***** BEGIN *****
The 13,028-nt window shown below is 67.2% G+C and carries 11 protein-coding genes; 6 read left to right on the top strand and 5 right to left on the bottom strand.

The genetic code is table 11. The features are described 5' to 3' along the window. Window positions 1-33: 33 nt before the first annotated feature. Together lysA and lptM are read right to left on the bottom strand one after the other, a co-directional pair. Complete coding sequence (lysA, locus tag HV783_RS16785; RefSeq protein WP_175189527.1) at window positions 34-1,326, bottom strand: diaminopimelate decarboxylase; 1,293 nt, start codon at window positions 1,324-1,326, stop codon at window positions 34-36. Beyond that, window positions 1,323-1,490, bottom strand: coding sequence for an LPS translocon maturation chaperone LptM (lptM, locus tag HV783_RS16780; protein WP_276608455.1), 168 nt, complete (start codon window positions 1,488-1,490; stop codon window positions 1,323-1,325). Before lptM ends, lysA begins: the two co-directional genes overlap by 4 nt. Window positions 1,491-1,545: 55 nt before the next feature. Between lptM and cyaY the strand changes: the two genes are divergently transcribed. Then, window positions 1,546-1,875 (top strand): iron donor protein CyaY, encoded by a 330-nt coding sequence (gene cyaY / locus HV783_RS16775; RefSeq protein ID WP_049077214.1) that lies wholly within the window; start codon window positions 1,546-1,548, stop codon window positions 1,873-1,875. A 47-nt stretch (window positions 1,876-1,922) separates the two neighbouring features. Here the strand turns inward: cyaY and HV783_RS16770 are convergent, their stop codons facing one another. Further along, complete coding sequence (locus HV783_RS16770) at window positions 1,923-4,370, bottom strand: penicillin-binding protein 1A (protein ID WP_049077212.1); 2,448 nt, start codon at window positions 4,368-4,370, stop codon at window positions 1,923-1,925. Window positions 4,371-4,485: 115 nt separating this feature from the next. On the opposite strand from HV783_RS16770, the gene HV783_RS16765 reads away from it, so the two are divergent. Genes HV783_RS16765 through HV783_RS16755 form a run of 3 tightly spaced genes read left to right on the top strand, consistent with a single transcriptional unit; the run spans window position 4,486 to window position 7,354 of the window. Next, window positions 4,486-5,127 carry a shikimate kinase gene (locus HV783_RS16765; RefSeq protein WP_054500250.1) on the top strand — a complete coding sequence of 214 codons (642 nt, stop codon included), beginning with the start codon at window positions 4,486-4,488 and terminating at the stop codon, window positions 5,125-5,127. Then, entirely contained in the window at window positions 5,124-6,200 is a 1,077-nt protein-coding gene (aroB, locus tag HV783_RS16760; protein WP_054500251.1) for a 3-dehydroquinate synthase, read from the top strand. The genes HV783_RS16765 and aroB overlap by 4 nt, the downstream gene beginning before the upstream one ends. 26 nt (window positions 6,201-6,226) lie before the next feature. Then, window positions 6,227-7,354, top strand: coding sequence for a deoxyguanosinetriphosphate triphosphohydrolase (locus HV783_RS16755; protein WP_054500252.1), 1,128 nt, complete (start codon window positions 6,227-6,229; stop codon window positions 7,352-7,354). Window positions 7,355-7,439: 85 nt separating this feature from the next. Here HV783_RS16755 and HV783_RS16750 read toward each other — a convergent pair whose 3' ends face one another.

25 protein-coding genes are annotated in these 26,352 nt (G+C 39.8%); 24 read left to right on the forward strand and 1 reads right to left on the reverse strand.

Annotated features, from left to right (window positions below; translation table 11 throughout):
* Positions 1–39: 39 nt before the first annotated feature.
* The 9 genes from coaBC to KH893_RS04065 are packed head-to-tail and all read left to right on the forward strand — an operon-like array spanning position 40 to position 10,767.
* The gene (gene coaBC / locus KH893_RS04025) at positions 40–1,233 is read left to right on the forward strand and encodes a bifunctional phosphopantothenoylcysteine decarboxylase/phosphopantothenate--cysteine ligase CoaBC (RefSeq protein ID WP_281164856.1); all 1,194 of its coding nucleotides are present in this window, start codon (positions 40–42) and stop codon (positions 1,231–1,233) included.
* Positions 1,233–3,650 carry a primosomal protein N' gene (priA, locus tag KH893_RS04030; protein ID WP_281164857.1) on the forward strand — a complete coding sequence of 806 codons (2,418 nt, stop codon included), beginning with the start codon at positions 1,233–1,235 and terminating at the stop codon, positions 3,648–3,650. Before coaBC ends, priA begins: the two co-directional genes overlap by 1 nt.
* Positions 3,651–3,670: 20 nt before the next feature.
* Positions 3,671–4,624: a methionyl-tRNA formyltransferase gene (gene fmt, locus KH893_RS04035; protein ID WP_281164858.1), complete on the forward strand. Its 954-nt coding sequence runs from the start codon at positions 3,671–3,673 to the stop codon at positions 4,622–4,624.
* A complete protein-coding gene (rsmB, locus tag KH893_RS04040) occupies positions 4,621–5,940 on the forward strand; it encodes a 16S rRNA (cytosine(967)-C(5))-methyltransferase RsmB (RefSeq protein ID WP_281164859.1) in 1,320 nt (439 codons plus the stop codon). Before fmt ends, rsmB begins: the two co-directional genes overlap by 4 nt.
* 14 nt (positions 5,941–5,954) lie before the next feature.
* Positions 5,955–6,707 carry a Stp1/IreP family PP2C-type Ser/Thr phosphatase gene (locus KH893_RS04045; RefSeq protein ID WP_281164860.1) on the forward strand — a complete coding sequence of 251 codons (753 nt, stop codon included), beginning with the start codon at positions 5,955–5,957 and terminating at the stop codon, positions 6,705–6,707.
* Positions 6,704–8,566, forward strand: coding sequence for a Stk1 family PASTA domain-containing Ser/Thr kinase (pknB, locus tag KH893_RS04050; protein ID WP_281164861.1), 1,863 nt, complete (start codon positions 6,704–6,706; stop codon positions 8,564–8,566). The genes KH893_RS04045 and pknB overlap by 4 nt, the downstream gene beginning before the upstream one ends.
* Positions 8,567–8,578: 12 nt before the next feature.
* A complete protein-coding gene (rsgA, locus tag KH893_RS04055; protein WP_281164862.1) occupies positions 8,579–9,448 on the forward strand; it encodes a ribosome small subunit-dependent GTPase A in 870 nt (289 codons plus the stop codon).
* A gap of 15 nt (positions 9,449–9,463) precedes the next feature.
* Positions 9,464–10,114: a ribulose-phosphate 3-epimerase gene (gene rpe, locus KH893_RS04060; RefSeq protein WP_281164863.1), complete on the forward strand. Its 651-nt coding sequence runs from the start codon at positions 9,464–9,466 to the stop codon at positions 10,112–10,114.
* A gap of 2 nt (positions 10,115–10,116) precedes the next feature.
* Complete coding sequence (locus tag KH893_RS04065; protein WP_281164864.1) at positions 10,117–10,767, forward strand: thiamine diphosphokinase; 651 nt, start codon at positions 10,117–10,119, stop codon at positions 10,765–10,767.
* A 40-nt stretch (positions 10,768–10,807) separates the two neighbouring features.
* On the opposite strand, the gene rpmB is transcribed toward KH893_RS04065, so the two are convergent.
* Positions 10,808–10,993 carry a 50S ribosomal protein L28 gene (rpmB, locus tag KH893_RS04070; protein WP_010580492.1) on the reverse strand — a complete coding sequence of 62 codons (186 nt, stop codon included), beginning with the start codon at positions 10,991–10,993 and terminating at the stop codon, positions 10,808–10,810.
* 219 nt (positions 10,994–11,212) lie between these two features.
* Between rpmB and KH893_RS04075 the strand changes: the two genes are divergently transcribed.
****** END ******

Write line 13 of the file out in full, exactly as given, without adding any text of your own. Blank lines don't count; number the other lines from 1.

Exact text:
* Positions 5,955–6,707 carry a Stp1/IreP family PP2C-type Ser/Thr phosphatase gene (locus KH893_RS04045; RefSeq protein ID WP_281164860.1) on the forward strand — a complete coding sequence of 251 codons (753 nt, stop codon included), beginning with the start codon at positions 5,955–5,957 and terminating at the stop codon, positions 6,705–6,707.